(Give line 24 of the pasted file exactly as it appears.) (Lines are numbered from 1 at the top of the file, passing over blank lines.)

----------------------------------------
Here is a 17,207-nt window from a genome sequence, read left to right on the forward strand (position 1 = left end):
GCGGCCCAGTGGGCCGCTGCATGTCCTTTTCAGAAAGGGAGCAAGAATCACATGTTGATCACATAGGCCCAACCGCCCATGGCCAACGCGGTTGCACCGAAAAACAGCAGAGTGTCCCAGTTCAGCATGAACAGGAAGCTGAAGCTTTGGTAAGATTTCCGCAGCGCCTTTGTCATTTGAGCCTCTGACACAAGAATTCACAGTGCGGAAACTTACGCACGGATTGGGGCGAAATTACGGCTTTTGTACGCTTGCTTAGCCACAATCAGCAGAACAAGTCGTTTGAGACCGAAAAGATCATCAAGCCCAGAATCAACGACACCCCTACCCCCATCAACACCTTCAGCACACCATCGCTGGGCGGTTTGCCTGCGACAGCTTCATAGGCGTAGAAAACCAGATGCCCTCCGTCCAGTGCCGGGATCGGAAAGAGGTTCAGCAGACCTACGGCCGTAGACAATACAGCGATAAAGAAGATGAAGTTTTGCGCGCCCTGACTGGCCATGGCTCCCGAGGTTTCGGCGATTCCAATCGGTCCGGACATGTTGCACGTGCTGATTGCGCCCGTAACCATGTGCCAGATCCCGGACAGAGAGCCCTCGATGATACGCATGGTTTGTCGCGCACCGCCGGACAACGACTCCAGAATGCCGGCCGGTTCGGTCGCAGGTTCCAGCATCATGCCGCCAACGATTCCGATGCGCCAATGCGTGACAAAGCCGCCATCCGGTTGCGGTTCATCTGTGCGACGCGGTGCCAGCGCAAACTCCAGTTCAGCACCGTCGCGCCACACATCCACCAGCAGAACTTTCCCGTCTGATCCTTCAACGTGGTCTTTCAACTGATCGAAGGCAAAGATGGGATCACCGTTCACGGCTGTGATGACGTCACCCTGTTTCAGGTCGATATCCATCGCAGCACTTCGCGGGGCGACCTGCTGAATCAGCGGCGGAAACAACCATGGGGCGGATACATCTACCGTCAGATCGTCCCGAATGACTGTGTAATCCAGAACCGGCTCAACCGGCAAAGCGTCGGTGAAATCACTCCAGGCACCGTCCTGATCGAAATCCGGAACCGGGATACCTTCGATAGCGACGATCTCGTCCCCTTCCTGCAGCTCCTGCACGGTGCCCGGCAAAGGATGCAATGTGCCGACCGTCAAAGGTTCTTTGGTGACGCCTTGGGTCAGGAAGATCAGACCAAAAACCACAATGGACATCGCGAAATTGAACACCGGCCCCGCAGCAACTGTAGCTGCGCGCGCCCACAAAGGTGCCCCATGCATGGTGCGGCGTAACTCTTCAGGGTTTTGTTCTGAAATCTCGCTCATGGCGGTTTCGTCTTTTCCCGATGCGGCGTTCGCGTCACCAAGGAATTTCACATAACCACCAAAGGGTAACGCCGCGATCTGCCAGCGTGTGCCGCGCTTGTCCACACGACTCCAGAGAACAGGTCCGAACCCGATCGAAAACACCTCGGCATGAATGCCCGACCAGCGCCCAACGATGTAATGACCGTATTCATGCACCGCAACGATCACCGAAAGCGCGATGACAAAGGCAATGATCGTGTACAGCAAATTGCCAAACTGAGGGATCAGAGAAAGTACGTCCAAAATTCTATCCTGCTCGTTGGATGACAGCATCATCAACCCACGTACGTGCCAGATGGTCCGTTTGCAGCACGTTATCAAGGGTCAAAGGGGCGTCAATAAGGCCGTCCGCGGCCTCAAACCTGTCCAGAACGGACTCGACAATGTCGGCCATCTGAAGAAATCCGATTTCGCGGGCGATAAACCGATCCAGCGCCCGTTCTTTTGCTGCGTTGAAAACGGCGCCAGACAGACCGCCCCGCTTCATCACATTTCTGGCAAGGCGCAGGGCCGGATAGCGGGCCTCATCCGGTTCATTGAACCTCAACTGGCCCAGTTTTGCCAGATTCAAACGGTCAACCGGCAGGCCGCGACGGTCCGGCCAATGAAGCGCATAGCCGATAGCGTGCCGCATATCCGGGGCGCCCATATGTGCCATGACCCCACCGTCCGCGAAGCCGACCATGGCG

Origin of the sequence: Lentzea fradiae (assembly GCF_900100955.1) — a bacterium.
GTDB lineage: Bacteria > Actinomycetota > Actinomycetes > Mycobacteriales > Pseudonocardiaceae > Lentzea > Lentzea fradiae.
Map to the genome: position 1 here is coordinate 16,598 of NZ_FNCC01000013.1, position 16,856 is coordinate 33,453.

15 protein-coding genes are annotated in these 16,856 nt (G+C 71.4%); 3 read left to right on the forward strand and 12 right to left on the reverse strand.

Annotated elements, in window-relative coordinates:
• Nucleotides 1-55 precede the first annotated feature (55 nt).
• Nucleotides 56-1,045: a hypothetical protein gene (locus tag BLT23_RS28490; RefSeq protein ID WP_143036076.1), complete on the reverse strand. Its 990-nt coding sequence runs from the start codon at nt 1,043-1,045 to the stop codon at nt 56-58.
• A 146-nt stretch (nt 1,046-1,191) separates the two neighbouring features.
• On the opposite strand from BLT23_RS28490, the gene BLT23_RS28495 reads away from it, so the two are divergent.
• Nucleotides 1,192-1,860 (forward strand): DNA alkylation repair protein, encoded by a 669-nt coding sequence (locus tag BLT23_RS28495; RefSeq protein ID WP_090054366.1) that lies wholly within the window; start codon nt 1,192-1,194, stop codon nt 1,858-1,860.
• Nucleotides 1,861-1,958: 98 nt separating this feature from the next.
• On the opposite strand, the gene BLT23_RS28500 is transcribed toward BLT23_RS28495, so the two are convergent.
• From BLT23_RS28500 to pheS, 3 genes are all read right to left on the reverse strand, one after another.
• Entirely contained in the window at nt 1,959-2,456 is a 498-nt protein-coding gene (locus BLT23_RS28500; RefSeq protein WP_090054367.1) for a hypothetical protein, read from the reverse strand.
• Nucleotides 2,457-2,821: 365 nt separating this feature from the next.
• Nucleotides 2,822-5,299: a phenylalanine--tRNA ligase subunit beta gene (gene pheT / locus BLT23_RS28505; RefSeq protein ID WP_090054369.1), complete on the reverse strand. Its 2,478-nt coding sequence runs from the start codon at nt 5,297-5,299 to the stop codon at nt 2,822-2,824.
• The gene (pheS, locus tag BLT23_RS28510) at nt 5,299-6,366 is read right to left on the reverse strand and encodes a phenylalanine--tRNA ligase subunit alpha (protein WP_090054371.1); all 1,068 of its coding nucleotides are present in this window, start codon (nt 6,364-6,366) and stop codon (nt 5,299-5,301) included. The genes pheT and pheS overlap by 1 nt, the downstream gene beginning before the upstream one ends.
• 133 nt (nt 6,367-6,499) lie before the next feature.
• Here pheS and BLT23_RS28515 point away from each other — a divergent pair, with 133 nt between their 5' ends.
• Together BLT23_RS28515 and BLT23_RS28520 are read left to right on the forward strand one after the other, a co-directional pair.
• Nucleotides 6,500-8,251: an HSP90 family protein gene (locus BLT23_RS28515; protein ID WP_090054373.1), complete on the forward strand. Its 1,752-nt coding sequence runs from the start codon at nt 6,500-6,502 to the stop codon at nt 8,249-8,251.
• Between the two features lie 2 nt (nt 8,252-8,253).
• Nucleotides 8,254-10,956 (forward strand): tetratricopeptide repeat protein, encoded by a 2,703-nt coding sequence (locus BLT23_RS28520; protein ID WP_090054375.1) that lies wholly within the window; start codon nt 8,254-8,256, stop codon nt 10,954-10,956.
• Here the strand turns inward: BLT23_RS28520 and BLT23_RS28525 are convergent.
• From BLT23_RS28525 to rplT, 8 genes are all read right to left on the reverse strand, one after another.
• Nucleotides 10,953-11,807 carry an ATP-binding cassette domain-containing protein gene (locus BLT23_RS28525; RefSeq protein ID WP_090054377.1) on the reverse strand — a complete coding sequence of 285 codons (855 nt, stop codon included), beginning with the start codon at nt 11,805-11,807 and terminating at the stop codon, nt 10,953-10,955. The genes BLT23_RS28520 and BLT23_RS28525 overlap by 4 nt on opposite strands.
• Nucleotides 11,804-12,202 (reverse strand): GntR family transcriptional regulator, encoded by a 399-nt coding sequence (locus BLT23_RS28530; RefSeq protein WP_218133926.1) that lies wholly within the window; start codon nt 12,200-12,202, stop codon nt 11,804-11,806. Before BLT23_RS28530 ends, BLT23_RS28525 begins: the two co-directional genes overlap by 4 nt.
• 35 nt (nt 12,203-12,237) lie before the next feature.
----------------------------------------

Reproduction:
• Between the two features lie 2 nt (nt 8,252-8,253).